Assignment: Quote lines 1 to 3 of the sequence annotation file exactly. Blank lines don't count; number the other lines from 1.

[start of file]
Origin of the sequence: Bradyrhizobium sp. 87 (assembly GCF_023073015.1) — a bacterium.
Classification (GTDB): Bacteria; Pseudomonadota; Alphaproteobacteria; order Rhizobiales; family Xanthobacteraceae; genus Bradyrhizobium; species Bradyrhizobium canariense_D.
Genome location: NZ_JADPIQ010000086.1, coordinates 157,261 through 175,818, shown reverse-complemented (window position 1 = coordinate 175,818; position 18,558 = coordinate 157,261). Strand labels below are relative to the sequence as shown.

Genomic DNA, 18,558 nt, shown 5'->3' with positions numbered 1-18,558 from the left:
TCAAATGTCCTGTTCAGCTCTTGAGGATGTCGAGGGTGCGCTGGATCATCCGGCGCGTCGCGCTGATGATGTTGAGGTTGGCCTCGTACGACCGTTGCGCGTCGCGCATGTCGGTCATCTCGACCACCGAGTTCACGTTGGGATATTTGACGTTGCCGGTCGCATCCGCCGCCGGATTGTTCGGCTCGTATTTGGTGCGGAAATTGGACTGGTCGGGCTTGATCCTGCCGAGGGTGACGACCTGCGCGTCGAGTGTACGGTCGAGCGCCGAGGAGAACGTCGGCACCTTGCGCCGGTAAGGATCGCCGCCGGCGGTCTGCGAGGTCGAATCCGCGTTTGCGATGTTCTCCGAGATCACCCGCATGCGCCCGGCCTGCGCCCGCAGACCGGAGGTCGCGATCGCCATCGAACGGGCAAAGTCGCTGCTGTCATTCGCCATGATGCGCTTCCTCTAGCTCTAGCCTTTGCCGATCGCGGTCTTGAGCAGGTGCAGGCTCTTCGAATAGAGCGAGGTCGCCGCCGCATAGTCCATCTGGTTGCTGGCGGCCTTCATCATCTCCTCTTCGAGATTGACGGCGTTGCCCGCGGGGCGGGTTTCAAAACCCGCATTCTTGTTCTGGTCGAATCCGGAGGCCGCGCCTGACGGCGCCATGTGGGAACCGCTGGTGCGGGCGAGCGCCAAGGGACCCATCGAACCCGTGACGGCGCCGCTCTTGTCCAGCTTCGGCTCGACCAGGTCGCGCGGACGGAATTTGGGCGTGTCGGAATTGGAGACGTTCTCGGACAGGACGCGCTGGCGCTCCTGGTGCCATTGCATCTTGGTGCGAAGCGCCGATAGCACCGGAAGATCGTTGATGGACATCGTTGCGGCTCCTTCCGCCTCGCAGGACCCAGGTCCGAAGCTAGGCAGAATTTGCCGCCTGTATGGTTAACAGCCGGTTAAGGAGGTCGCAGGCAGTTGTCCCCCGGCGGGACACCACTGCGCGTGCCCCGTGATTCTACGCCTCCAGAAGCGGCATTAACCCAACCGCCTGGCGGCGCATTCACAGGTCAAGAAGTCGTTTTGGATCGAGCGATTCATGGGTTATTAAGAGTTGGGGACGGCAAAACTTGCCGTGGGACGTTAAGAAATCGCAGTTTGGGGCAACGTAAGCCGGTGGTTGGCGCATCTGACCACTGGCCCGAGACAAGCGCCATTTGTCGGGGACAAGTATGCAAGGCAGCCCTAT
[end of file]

Origin of the sequence: Bradyrhizobium sp. 87 (assembly GCF_023073015.1) — a bacterium.
Classification (GTDB): Bacteria; Pseudomonadota; Alphaproteobacteria; order Rhizobiales; family Xanthobacteraceae; genus Bradyrhizobium; species Bradyrhizobium canariense_D.
Genome location: NZ_JADPIQ010000086.1, coordinates 157,261 through 175,818, shown reverse-complemented (window position 1 = coordinate 175,818; position 18,558 = coordinate 157,261). Strand labels below are relative to the sequence as shown.